The official unemployment rate includes only those people who are actively looking for work. For Texas, that averaged 8% over the course of 2010 — uncomfortably high, but better than most states. But that’s only part of the story.
Cheryl Abbot is a regional economist for the U.S. Bureau of Labor Statistics in Dallas.
“If we add in a number of different other types of workers — like discouraged workers or people employed part time, on an involuntary basis — the unemployment rate jumps up to 14.4%, and that is the highest on record since this particular series began back in 2003.”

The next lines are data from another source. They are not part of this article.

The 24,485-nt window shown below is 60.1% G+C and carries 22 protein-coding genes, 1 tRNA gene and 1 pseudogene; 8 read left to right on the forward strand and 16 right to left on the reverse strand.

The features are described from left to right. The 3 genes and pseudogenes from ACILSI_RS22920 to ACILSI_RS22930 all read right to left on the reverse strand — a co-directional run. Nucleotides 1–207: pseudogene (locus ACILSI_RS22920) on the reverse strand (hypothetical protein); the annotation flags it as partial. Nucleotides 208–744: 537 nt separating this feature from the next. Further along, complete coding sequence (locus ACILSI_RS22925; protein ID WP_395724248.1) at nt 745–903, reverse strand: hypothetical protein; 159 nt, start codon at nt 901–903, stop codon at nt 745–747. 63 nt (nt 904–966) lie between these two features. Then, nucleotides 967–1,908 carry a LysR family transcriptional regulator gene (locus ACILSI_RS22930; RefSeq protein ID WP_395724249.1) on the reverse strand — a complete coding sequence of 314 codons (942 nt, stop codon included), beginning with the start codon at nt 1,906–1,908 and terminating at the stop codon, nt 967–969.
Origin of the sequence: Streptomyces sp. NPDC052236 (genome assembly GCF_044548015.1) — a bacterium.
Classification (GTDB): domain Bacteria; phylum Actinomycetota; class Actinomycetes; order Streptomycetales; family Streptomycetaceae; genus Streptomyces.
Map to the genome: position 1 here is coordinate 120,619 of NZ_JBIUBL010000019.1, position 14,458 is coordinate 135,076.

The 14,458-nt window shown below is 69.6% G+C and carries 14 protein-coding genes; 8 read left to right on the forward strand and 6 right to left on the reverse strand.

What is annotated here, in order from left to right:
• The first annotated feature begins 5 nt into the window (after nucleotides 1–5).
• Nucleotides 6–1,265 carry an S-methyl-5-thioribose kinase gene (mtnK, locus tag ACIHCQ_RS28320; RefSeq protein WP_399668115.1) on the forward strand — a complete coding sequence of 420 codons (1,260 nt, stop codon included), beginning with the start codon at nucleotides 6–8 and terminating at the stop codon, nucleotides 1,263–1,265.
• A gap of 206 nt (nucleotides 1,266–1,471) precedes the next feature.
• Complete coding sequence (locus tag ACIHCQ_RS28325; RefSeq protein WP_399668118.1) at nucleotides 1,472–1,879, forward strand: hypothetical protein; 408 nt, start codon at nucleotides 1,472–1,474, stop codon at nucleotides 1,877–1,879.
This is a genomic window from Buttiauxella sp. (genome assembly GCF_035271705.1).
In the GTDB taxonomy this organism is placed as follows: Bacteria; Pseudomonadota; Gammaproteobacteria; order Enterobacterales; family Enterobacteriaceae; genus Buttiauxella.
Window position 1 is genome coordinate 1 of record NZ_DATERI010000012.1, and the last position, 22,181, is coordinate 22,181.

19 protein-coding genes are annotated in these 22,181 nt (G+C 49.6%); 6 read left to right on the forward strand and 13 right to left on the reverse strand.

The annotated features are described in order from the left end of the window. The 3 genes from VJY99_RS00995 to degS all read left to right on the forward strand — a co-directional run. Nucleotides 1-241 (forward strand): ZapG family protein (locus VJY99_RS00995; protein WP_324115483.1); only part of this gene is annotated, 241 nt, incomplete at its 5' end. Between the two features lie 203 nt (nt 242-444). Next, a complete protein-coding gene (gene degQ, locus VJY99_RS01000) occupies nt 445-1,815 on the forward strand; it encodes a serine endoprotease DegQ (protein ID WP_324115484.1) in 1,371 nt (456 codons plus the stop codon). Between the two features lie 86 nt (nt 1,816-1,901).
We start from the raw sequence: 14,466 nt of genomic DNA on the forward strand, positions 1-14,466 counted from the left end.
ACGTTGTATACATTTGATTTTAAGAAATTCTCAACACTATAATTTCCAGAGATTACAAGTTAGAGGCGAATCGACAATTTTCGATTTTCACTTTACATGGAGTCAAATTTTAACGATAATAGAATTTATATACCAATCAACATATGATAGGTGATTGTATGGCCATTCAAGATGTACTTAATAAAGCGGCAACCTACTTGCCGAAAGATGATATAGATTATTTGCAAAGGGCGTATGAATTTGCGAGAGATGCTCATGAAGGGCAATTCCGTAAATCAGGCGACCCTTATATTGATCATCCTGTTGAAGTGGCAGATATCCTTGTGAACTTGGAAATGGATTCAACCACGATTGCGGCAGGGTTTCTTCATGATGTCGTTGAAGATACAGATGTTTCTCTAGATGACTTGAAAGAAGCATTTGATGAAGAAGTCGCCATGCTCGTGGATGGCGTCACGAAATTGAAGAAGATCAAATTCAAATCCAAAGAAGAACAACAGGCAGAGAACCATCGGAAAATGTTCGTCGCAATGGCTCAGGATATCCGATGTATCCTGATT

The series, short-handed as U-6, is the BLS’ broadest measure of joblessness.
Texas ranks nineteenth out of the fifty states plus the District of Columbia on the U-6 list. North Dakota has the best showing at over seven percent. Worst off is Nevada at nearly 24 percent.